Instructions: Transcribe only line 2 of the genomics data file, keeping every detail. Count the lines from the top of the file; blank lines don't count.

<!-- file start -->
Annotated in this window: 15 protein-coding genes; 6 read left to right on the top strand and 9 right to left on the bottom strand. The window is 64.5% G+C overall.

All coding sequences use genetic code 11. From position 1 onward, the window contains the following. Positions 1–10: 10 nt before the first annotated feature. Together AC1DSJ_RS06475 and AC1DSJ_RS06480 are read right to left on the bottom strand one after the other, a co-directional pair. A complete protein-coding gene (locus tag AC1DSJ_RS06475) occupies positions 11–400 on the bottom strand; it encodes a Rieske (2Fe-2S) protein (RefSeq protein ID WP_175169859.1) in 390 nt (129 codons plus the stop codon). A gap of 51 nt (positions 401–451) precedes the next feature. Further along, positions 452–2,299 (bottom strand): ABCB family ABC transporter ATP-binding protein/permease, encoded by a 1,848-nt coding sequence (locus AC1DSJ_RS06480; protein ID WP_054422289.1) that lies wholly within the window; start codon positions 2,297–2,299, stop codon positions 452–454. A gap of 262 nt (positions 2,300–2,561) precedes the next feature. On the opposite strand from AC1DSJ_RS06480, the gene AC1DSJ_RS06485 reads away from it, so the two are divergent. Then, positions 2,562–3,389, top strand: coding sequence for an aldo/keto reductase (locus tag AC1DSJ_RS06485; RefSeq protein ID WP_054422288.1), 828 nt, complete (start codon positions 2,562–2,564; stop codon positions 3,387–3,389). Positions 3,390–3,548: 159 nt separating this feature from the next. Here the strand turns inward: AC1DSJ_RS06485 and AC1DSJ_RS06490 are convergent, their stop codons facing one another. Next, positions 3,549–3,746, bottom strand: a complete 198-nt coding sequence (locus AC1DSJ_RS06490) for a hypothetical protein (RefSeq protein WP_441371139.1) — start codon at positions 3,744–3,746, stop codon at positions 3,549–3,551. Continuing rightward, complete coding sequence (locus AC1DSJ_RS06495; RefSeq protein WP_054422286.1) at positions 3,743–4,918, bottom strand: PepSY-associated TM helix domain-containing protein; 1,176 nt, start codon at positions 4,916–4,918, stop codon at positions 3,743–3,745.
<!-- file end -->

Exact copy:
All coding sequences use genetic code 11. From position 1 onward, the window contains the following. Positions 1–10: 10 nt before the first annotated feature. Together AC1DSJ_RS06475 and AC1DSJ_RS06480 are read right to left on the bottom strand one after the other, a co-directional pair. A complete protein-coding gene (locus tag AC1DSJ_RS06475) occupies positions 11–400 on the bottom strand; it encodes a Rieske (2Fe-2S) protein (RefSeq protein ID WP_175169859.1) in 390 nt (129 codons plus the stop codon). A gap of 51 nt (positions 401–451) precedes the next feature. Further along, positions 452–2,299 (bottom strand): ABCB family ABC transporter ATP-binding protein/permease, encoded by a 1,848-nt coding sequence (locus AC1DSJ_RS06480; protein ID WP_054422289.1) that lies wholly within the window; start codon positions 2,297–2,299, stop codon positions 452–454. A gap of 262 nt (positions 2,300–2,561) precedes the next feature. On the opposite strand from AC1DSJ_RS06480, the gene AC1DSJ_RS06485 reads away from it, so the two are divergent. Then, positions 2,562–3,389, top strand: coding sequence for an aldo/keto reductase (locus tag AC1DSJ_RS06485; RefSeq protein ID WP_054422288.1), 828 nt, complete (start codon positions 2,562–2,564; stop codon positions 3,387–3,389). Positions 3,390–3,548: 159 nt separating this feature from the next. Here the strand turns inward: AC1DSJ_RS06485 and AC1DSJ_RS06490 are convergent, their stop codons facing one another. Next, positions 3,549–3,746, bottom strand: a complete 198-nt coding sequence (locus AC1DSJ_RS06490) for a hypothetical protein (RefSeq protein WP_441371139.1) — start codon at positions 3,744–3,746, stop codon at positions 3,549–3,551. Continuing rightward, complete coding sequence (locus AC1DSJ_RS06495; RefSeq protein WP_054422286.1) at positions 3,743–4,918, bottom strand: PepSY-associated TM helix domain-containing protein; 1,176 nt, start codon at positions 4,916–4,918, stop codon at positions 3,743–3,745.